Huntington Applies for Thunderclap Broadband Grant

For the past seven years, the City of Huntington has been working on the delivery of high-speed broadband to its re
sidents.   Recently, Mayor Steve Williams partnered with State Sen. Robert Plymale and the nonprofit organization Thundercloud, which consists of local entities including Marshall University, Marshall Health, and Mountain Health Network, to apply for a $2.5 million POWER grant from the Appalachian Regional Commission (ARC). Gov. Jim Justice also wrote two letters to the ARC expressing strong support for the grant.

Mayor Williams and Sen. Plymale recently learned that Comcast and corporate telecommunications lobbyists are attempting to thwart the grant application to the ARC.

“We feel very confident that the Thundercloud project is in the best interests of the public, will boost economic development, and will provide a better quality of service at a lower cost than any private company, and we are optimistic that the ARC will view it the same way.

Unfortunately, we are learning that Comcast, which only provides a fraction of the level of high-speed broadband that they claim to provide, is actively trying to torpedo this project and our grant application.We even gave Comcast an opportunity to present a proposal for this project to a 'Gigabit City' task force that I assembled in 2016. They didn't so much as return our calls. Other companies that were contacted early in 2020 about our goals for the community never responded. Now, they appear to be coming out of the woodwork, pushed by corporate lobbyists, in a last-minute effort to thwart Huntington’s progress.

Every Comcast subscriber in the Huntington service area can relate to what I am now experiencing with this company -- frustration. The private sector has just not stepped up to provide adequate, affordable high-speed broadband in greater Huntington, and we find it extremely frustrating that they are fighting our efforts at progress now. At a critical time when we are trying to improve high-speed broadband and the economic outlook of our community, Comcast is attempting to squash us like a bug.  </p><p>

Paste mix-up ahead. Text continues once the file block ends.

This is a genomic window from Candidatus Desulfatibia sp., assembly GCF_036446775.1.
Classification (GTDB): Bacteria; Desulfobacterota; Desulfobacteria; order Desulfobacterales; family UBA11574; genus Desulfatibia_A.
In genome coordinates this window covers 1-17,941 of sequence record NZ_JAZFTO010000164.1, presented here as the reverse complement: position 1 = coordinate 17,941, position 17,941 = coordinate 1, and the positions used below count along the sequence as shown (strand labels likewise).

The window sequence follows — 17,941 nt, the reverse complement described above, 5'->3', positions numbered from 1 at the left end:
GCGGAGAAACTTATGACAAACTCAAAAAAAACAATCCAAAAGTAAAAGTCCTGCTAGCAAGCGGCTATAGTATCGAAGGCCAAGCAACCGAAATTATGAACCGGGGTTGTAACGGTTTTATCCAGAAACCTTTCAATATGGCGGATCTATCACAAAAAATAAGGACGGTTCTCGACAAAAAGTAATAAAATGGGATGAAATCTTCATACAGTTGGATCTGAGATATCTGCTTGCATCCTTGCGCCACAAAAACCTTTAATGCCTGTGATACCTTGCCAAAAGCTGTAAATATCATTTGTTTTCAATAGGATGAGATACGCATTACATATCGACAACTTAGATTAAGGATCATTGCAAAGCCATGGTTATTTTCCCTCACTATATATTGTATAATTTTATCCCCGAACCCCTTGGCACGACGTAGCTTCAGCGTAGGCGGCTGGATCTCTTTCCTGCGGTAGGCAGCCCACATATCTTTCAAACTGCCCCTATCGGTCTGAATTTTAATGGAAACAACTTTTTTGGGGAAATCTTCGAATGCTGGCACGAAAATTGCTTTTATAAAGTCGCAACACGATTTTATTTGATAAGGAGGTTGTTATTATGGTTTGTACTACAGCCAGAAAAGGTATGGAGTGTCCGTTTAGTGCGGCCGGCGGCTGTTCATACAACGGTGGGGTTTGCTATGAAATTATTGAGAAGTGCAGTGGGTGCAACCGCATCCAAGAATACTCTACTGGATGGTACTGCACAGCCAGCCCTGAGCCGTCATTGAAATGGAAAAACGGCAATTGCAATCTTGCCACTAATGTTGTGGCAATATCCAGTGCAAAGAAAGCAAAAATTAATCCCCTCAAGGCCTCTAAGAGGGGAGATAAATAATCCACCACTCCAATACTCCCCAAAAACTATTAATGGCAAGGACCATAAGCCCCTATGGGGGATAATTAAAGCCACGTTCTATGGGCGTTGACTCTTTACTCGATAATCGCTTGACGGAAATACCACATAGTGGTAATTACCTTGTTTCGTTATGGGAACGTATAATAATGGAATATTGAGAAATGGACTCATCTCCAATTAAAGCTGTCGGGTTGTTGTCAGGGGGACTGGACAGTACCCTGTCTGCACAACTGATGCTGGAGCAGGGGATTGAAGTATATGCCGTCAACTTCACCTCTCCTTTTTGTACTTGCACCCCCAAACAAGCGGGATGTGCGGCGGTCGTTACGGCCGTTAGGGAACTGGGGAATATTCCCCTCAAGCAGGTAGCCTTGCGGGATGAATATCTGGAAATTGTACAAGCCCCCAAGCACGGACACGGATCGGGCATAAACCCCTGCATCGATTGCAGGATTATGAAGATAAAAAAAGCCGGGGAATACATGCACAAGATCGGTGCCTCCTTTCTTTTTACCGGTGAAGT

Because of these recent developments, I am calling for a public hearing as soon as possible to investigate whether Comcast and other private companies are providing the level of broadband service they claim and also allow businesses, citizens, educational institutions and the health sector to speak out about their satisfaction with the quality of broadband investment in the region.”


“Thundercloud was developed to provide world-class broadband connections to our area for economic development. The project has the potential to be replicated in the greater Appalachian region.

It is important to convey that Thundercloud was created so that West Virginians would be making decisions for West Virginia toward resolving our lack of adequate internet service in unserved and underserved areas. I am personally frustrated that most of our broadband connectivity decisions are being made by giant corporations that are not domiciled in the Appalachian region and do not understand the injustice that we suffer with a lack of connectivity.”

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